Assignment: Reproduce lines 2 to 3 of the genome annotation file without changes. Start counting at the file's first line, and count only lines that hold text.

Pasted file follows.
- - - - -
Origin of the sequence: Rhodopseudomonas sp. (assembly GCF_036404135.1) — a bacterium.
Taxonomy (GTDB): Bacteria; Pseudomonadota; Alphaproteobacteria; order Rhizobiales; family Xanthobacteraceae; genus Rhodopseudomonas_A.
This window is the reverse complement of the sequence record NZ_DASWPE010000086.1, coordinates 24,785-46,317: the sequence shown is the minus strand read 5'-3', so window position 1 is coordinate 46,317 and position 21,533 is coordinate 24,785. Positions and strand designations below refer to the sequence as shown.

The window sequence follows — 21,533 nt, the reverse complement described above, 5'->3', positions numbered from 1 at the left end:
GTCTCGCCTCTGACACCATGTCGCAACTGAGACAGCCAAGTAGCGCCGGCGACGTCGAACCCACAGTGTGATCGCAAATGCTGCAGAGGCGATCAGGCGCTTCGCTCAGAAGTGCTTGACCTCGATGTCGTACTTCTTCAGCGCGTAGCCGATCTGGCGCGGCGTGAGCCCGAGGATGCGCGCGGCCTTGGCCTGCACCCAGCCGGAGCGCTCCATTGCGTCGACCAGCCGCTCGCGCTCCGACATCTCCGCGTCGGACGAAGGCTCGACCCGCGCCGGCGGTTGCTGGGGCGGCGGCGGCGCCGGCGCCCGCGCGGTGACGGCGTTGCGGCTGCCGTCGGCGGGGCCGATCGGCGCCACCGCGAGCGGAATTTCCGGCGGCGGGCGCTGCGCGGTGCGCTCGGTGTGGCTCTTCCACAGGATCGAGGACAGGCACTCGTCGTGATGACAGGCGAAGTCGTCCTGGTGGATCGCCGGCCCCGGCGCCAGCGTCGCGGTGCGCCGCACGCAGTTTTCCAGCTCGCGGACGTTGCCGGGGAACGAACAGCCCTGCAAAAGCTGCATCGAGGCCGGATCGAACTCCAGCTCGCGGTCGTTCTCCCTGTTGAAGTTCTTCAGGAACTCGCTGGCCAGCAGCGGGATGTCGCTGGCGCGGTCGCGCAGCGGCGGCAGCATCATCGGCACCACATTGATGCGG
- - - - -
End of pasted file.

Taxonomy (GTDB): Bacteria; Pseudomonadota; Alphaproteobacteria; order Rhizobiales; family Xanthobacteraceae; genus Rhodopseudomonas_A.
This window is the reverse complement of the sequence record NZ_DASWPE010000086.1, coordinates 24,785-46,317: the sequence shown is the minus strand read 5'-3', so window position 1 is coordinate 46,317 and position 21,533 is coordinate 24,785. Positions and strand designations below refer to the sequence as shown.